Washington Post -- Max Ehrenfreund
With another contentious debate about immigration approaching for the new Congress, it's worth remembering that immigration doesn't benefit everyone equally. Immigrants are better off when they can come here freely, of course, and so are most people already in the country, who benefit from immigrants' skills and labor.
Theoretically, though, immigration could make life harder for workers with less skill and education if immigration reform forced those born in the United States to compete for jobs with other less-skilled workers from around the world.
For these reasons, David Frum worries that advocates of immigration reform are relying on wishful thinking, ignoring "the real world" and "actual observed data" about the plight of less-skilled, native-born workers.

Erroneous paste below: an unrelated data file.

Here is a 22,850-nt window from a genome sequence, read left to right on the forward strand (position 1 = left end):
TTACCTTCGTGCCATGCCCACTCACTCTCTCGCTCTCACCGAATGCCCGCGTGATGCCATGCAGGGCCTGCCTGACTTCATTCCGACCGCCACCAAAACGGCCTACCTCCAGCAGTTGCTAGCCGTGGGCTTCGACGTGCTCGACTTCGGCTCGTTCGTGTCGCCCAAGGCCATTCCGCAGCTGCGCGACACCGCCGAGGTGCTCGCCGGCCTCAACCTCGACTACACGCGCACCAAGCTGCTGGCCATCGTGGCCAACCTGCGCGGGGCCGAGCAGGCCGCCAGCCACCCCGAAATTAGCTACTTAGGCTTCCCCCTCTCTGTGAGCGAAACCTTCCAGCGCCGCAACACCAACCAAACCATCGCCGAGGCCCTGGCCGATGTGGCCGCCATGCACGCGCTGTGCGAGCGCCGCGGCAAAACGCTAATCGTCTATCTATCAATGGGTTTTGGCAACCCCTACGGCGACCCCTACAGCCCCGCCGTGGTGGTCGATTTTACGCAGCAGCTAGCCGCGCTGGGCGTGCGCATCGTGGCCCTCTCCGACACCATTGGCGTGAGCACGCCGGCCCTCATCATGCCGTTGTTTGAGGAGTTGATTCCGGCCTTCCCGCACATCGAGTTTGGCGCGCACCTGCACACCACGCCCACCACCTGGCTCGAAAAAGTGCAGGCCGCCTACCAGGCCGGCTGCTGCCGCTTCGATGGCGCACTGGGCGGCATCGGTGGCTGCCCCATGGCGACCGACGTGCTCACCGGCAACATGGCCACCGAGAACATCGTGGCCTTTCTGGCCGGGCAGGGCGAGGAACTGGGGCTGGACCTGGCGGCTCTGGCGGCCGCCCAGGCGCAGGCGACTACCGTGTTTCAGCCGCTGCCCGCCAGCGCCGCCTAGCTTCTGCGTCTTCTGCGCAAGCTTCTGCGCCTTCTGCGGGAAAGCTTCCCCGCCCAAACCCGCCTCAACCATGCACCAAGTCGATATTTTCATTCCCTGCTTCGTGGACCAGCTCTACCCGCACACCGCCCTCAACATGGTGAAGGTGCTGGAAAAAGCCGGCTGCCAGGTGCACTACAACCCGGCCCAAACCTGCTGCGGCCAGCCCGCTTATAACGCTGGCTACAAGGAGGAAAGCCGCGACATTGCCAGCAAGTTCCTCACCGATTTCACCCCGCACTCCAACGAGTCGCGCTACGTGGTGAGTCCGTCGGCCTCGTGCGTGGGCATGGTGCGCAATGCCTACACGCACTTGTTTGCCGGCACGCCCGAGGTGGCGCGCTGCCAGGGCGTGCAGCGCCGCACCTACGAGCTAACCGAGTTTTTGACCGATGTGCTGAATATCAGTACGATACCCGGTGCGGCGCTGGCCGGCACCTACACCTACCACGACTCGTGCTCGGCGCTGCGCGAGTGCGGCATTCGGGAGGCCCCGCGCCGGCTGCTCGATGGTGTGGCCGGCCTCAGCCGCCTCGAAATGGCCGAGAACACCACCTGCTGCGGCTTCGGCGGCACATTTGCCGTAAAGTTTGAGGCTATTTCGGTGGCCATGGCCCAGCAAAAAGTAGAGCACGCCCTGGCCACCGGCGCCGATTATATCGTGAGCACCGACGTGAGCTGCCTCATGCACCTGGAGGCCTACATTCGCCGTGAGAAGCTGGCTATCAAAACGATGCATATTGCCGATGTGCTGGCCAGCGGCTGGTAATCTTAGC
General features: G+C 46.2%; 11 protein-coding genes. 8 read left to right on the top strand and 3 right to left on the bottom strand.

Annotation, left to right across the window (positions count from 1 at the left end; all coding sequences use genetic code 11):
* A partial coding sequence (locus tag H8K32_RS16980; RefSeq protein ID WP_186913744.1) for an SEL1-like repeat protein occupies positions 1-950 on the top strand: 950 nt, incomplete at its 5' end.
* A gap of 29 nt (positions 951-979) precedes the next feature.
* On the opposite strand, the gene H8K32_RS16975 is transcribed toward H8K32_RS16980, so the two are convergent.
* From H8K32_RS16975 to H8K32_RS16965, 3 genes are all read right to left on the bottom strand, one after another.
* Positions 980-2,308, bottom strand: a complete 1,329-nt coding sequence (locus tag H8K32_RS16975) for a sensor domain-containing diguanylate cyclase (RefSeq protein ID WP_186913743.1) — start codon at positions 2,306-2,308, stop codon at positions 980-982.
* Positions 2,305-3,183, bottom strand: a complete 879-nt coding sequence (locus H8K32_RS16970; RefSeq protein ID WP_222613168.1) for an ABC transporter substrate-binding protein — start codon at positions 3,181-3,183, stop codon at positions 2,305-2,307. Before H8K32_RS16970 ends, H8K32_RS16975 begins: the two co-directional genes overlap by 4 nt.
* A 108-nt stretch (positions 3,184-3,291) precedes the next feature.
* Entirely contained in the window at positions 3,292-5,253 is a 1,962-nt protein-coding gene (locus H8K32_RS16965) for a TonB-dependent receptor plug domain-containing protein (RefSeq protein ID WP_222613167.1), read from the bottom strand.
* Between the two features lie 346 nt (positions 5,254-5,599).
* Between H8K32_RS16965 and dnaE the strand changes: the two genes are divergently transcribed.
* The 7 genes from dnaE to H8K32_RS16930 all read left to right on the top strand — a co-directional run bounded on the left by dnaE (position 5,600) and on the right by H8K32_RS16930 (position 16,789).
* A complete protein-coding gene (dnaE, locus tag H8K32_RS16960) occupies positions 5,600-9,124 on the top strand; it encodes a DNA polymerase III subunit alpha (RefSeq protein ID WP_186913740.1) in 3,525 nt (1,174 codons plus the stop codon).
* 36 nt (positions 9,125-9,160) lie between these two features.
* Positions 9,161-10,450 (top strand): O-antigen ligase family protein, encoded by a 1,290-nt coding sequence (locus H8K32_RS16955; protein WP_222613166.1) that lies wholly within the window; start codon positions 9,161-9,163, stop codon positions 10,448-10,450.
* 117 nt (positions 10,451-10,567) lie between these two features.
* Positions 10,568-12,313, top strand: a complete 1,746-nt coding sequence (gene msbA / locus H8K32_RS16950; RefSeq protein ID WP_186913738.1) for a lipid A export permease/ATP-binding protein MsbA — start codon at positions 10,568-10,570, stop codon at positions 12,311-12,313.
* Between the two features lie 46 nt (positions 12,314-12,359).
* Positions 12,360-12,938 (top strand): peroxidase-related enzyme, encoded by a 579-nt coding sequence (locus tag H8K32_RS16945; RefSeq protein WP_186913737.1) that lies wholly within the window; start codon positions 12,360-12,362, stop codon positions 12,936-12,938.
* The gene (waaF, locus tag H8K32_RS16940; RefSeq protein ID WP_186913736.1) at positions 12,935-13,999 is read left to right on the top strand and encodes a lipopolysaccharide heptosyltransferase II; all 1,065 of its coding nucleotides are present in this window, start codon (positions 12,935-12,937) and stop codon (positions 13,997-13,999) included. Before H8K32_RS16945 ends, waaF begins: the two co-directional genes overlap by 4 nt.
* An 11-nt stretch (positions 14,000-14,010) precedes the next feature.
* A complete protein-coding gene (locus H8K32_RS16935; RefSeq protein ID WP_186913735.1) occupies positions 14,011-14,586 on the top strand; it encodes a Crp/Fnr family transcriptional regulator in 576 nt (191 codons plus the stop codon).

In fact, there is abundant evidence from the real world about whether immigration changes wages for relatively uneducated native workers, or pushes them out of work. Yet while some research does find that immigration leaves native blue-collar workers worse off, the effects seem to be small.
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Updated: Mon, Jul 24th 2017 @ 2:38pm EDT